method in TensorFlow. This is easy to implement, fast, and accurate up to machine precision.

The trained network gives us a neural potential . To interpret , we apply the SINDy method . We now offer a capsule summary of this technique. Suppose we have a grid of points in . We use the notation . We evaluate on the grid, resulting in a vector of values that we denote by . We also evaluate on the grid a library of candidate functions for ; each such evaluation results in a vector that we take to be the -th column of a matrix . In , examples of candidate functions are or . In , an example is . Each candidate function is simply a scalar-valued function on .

Equipped with the vector and the matrix , we solve the regression problem

 V=Ξβ+ϵ (4)

for the vector

using an iteratively thresholded least-squares algorithm. The algorithm has one constant hyperparameter,

. The algorithm is then succinctly described as follows: (i) estimate

using ordinary least squares, and then (ii) reset to zero all components of

that are less than the threshold . Once components of are reset to zero, they stay frozen at zero. We then repeat steps (i) and (ii) until stabilizes to its converged value.

As shown recently , this algorithm converges in a finite number of steps to an approximate minimizer of . Here denotes the number of nonzero entries of . Hence, increasing the parameter leads to a more sparse set of coefficients . Once we have fit the regression model in this way, we obtain an interpretable model of , specifically:

 ˆV(x)=J∑j=1βjξj(x)+ϵ. (5)

If is highly sparse, most of the coefficients will be zero. Suppose that the candidate functions are well-known functions such as positive or negative powers of the coordinates of the input . In this case, the right-hand side will be a relatively short algebraic expression that is as interpretable as most potential energy functions routinely encountered in classical physics. The norm of here captures the error in this sparse approximation of . In general, one chooses to balance the sparsity of with the quality of the approximation .

## 3 Tests

We now describe a series of increasingly complex tests that demonstrate the proposed method. For each such model, we use either exact solutions or fine-scale numerical integration to create a corpus of time series measurements. Using the time series, we train a neural potential energy model, which we then interpret using SINDy. We use NumPy/SciPy or Mathematica for all data generation, TensorFlow for all neural network model development/training, and the sindyr package  in R to interpret the neural potential. In what follows, the mass matrix in (2) is the identity unless specified otherwise. In all cases, we train the neural network using gradient descent. We are committed to releasing all code/data at https://github.com/hbhat4000/learningpotentials.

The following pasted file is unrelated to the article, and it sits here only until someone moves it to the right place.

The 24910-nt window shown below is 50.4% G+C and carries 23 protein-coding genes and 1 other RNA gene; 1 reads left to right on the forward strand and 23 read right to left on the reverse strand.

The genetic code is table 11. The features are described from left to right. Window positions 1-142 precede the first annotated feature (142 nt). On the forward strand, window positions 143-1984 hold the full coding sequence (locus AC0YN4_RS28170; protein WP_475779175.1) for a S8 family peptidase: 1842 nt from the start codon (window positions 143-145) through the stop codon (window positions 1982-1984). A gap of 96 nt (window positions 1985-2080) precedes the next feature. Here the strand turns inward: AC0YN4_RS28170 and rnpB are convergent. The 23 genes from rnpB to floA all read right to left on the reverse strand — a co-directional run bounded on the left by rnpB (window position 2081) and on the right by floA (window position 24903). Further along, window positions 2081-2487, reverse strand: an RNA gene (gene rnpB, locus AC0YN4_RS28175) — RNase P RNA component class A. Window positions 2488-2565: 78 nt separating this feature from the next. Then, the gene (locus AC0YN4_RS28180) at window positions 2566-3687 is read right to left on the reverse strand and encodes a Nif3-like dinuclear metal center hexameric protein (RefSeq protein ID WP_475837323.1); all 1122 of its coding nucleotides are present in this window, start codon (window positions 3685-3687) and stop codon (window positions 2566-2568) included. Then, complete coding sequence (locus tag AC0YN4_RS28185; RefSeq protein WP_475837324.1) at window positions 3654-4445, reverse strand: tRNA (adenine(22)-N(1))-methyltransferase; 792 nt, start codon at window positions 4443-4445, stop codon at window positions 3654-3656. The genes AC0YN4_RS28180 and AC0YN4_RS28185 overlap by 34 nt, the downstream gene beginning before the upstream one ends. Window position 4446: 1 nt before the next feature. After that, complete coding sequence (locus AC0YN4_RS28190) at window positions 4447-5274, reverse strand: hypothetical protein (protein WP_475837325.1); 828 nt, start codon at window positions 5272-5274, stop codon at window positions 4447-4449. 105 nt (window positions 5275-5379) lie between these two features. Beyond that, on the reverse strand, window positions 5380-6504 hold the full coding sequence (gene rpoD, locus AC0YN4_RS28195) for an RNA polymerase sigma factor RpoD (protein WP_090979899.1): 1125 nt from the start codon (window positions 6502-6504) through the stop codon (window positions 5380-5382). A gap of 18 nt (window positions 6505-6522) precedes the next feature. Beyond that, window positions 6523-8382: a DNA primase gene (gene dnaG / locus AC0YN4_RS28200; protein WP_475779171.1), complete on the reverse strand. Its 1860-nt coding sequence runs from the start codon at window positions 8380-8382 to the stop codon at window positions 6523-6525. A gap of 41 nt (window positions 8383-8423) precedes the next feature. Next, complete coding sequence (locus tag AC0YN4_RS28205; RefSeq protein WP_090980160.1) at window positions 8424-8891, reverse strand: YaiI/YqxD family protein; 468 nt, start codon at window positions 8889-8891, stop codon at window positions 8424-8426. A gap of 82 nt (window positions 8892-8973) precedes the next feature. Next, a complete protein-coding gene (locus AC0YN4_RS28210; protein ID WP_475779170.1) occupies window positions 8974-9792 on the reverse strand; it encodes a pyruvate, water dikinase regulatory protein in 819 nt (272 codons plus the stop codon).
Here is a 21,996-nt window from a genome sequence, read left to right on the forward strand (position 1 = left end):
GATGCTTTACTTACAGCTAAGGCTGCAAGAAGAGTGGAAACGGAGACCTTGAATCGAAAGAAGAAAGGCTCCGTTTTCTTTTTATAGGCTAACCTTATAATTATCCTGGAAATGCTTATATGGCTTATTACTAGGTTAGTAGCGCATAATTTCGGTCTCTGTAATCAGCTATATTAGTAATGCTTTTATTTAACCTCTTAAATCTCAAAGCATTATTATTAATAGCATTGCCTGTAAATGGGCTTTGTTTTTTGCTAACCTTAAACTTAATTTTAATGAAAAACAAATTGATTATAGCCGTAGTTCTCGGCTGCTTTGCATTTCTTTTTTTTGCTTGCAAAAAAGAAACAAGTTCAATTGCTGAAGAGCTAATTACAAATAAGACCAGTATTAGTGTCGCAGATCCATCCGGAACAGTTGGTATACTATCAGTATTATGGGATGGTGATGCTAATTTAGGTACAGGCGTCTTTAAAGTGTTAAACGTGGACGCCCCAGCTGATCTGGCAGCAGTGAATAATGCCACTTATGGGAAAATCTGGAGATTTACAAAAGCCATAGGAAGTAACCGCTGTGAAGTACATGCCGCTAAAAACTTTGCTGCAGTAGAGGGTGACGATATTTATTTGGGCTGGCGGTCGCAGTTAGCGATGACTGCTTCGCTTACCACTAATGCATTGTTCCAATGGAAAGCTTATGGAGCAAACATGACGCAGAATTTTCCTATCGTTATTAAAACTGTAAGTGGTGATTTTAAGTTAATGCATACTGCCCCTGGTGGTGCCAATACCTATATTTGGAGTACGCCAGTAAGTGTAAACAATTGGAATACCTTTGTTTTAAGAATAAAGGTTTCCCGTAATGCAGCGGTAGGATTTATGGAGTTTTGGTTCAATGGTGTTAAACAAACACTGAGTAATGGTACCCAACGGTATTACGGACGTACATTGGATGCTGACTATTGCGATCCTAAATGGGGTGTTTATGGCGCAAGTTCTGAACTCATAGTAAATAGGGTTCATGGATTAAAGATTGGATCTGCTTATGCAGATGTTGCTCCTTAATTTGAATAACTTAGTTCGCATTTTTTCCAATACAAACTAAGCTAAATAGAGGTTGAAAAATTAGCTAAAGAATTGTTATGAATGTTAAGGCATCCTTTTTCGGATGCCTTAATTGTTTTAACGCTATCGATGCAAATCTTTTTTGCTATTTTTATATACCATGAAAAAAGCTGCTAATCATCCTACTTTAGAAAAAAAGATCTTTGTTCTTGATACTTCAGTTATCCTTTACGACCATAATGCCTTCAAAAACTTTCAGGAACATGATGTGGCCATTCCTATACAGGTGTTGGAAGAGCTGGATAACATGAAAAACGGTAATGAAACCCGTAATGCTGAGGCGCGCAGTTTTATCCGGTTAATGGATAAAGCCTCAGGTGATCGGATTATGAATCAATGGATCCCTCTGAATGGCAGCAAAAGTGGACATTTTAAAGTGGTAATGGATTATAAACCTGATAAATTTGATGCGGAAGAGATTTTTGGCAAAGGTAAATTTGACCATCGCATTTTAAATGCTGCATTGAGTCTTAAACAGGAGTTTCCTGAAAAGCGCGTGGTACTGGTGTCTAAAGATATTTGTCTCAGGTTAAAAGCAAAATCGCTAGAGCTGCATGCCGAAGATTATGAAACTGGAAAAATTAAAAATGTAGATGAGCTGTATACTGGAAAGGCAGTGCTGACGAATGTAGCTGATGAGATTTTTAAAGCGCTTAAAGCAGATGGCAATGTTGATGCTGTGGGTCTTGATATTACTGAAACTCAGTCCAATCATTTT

### 3.1 Simple Harmonic Oscillator

The first model we consider is the simple harmonic oscillator () with Hamiltonian

 H(q,p)=p22+q22. (6)

Exact trajectories consists of circles centered at the origin in space. For training data, we use such circles; for , the -th circle passes through an initial condition . We include steps of each trajectory, recorded with a time step of , in the training set. Here our goal is to check how closely the neural potential can track the true potential . We take the neural potential model to have two hidden layers, each with units and activations. We train for steps at a learning rate of . Figure 1: For the simple harmonic oscillator (6), after adjusting a constant bias, the neural potential ˆV(q) closely matches the true potential V(q)=q2/2.

In Figure 1, we plot both the trained neural potential (in red) and the true potential (in black). When plotting , we have subtracted a constant bias (the minimum obtained value of ) so that the curve reaches a minimum value of zero. Note that this constant bias is completely unimportant for physics, as only appears in Hamilton’s equations (2) and the loss (3). However, the constant bias does lead us to include an intercept in the regression model (4), i.e., to include in the set of candidate functions for SINDy. We follow this practice in all uses of SINDy below.

We apply SINDy to the learned potential with candidate functions . In the following test, and in fact throughout this paper, we start with and tune downward until the error —between the neural network potential and the SINDy-computed approximation—drops below . We find that with , the estimated system is

 ˆV(q)≈β0+β2q2 (7)

with and . We see that closely tracks the true potential up to the constant bias term, which can be ignored. Figure 2: For the double well potential (8), the neural potential ˆV(q) trained on T1 closely matches the true potential V(q). This training set includes one high-energy trajectory that visits both wells. In red, we plot V(q) for q∈T1; in green, we plot V(q) for q∈[−1,3]∖T1. Potentials were adjusted by a constant bias so that they both have minimum values equal to zero. Figure 3: For the double well potential (8), we train neural potentials ˆV(q) using, in turn, the training sets T2 (left) and T3 (right). We plot in red ˆV(q) only for the values of q covered by the respective training sets; in green, we extrapolate ˆV(q) to values of q that are not in the respective training sets. Since T2 includes two trajectories, one from each well, the neural potential captures and extrapolates well to both wells. Conversely, because T3 only includes trajectories that stay in one well, the neural potential completely misses one well. Potentials were adjusted by a constant bias so that they all have minimum values equal to zero.